First Published: In Struggle! No. 238, February 17, 1981
Transcription, Editing and Markup: Malcolm and Paul Saba
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As we indicated in a previous article (IN STRUGGLE!, no. 226, Nov. 11, 1980), we have received a considerable number of letters in response to our texts on revisionism and, more broadly, the history of the struggle for socialism. Many, many questions are raised in the letters, from the necessity of the party to whether socialism is even possible...
The letters testify to the fact that many people are very interested in all the questions related to the history and the future of the struggle for socialism; at the same time they indicate that some readers, and notably some comrades within the Organization, have questions about the method we have chosen to use to better understand these questions and wage the struggle against revisionism.
The two reactions are not unrelated. In the series “Documents for the criticism of revisionism”, IN STRUGGLE! has concentrated on the history of the struggle for socialism in the 19th and early 20th century; it has paid only limited attention to theoretical questions. But the questions and comments of most of the members and other readers who have written to us concern questions of analysis, strategy and tactics raised by the struggle for socialism.
This is not hard to explain. For one thing, we can assume that the vast majority of IN STRUGGLE!’s readers are “practitioners” rather than “analysts” of the class struggle. Furthermore, for many years now communist forces, and notably the communists who identify themselves as Marxist-Leninists to demarcate from the positions of modern (Soviet, Eurocommunist, etc.) revisionism, have not generally distinguished themselved by their interest for historical and theoretical questions, much less scientific and philosophical issues. They have instead confined themselves to ideological debates, and more explicitly to the “defence of Marxist-Leninist principles” – probably in the name of political efficiency, most certainly in the name of the demands of the immediate struggle, in the obvious hope of rapid victories over the revisionist tendencies.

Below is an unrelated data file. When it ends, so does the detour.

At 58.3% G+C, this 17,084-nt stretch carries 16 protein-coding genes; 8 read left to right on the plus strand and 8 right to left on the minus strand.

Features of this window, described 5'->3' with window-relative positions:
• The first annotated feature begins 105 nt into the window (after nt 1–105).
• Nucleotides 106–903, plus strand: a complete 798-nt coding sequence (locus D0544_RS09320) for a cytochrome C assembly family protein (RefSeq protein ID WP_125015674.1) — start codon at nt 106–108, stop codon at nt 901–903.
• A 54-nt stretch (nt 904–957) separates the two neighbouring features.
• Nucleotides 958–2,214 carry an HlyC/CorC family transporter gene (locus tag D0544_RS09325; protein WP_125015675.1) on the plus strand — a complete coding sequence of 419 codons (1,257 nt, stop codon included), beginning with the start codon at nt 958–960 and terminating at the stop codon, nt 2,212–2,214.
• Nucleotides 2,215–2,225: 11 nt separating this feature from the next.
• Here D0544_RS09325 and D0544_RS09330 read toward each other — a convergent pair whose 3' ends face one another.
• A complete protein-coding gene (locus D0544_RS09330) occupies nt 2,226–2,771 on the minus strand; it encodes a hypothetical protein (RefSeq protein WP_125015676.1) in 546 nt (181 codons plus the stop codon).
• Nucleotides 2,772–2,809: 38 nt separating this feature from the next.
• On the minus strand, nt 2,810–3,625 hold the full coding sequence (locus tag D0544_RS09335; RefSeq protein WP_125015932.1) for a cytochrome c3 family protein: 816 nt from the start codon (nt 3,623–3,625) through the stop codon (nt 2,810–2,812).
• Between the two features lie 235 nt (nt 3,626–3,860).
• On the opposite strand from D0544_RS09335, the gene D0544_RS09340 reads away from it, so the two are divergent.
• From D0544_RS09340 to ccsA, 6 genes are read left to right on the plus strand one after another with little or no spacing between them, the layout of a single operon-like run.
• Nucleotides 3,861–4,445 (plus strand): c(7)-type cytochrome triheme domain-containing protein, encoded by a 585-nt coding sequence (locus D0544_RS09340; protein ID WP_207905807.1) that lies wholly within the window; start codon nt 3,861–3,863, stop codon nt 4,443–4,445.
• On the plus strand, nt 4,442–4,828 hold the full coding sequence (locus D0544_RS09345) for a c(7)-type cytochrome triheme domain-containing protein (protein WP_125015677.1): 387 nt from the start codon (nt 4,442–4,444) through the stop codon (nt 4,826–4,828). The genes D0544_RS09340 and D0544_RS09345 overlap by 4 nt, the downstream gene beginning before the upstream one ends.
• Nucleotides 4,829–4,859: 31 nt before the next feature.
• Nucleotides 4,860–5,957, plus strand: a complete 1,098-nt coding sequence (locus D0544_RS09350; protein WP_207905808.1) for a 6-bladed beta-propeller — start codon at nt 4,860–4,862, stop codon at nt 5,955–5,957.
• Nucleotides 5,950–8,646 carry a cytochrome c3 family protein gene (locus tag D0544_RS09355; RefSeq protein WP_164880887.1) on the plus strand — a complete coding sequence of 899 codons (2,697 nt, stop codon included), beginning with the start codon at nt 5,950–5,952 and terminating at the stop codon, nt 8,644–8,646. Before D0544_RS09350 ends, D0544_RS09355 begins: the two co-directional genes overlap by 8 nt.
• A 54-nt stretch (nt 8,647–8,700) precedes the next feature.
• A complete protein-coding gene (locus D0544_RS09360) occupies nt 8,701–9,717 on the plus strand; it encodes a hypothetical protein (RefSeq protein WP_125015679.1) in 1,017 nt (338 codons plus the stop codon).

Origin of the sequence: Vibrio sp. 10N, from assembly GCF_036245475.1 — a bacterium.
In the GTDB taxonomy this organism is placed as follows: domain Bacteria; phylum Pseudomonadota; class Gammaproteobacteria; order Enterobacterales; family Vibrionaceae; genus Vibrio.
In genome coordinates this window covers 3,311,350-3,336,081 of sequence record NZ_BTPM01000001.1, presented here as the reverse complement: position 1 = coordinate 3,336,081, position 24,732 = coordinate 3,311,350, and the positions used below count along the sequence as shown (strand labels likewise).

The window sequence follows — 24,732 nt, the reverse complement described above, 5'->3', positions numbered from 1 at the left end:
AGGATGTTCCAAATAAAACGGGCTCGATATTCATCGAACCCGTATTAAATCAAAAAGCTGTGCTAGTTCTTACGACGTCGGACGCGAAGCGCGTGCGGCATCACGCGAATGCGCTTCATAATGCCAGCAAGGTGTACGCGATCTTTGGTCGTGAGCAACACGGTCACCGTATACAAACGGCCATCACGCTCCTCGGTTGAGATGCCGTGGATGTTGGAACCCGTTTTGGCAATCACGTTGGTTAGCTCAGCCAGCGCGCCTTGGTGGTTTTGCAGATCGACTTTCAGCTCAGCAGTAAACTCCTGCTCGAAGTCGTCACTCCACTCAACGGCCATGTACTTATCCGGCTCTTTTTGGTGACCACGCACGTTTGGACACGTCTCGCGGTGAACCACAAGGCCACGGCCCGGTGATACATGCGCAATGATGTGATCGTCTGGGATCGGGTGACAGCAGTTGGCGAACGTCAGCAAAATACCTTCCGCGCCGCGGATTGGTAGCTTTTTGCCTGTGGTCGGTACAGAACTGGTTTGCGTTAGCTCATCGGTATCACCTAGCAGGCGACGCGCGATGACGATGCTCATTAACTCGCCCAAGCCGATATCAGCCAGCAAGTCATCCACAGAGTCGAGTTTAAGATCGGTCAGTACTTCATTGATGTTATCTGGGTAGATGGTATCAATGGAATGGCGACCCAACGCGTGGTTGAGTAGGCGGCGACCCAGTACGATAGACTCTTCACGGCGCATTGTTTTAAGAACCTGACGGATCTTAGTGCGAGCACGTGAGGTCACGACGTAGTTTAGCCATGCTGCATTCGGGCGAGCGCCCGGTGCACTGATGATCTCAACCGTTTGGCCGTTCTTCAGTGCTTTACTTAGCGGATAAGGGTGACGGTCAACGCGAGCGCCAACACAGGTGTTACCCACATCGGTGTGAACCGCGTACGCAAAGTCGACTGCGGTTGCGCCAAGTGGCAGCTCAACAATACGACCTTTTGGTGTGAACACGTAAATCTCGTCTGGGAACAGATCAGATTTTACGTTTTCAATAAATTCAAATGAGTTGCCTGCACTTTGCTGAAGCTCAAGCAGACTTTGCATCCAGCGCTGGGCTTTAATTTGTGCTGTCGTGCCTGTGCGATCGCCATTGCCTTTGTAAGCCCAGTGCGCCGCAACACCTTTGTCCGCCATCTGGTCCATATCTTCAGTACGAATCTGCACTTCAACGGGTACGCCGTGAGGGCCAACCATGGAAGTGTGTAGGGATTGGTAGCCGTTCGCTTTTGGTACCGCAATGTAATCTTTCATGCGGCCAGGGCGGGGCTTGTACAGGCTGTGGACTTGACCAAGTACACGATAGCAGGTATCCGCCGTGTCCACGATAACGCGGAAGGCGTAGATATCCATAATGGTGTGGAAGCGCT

This “tradition”, already several decades old, definitely puts considerable pressures on all communists today. Analyses of the struggle of the working class during the Second International are not really what many people want from IN STRUGGLE!; they are more interested in the Organization taking a stand on the relationship between the unions and the party, for example, or on the question of a single party for the working class, or on democratic centralism, or the place of national liberation struggles or struggles for reforms in imperialist countries.
Today, we must admit that we have been somewhat naive. We thought it was possible to work on several fronts simultaneously, both in examining historical and theoretical questions and in analysing the current situation and the strategy and tactics needed in this situation. But things are more complex than we thought. We cannot acquire a satisfactory understanding of a century of history nor master historical materialism in a matter of weeks. This is especially impossible when at the same time we must necessarily form an opinion on the major events in Canadian and international politics and criticize revisionist positions on these same questions. These views are what guide our daily action.
This situation can lead to confusion and frustration. It is worth reviewing both the goals we are pursuing and the method we have chosen to use.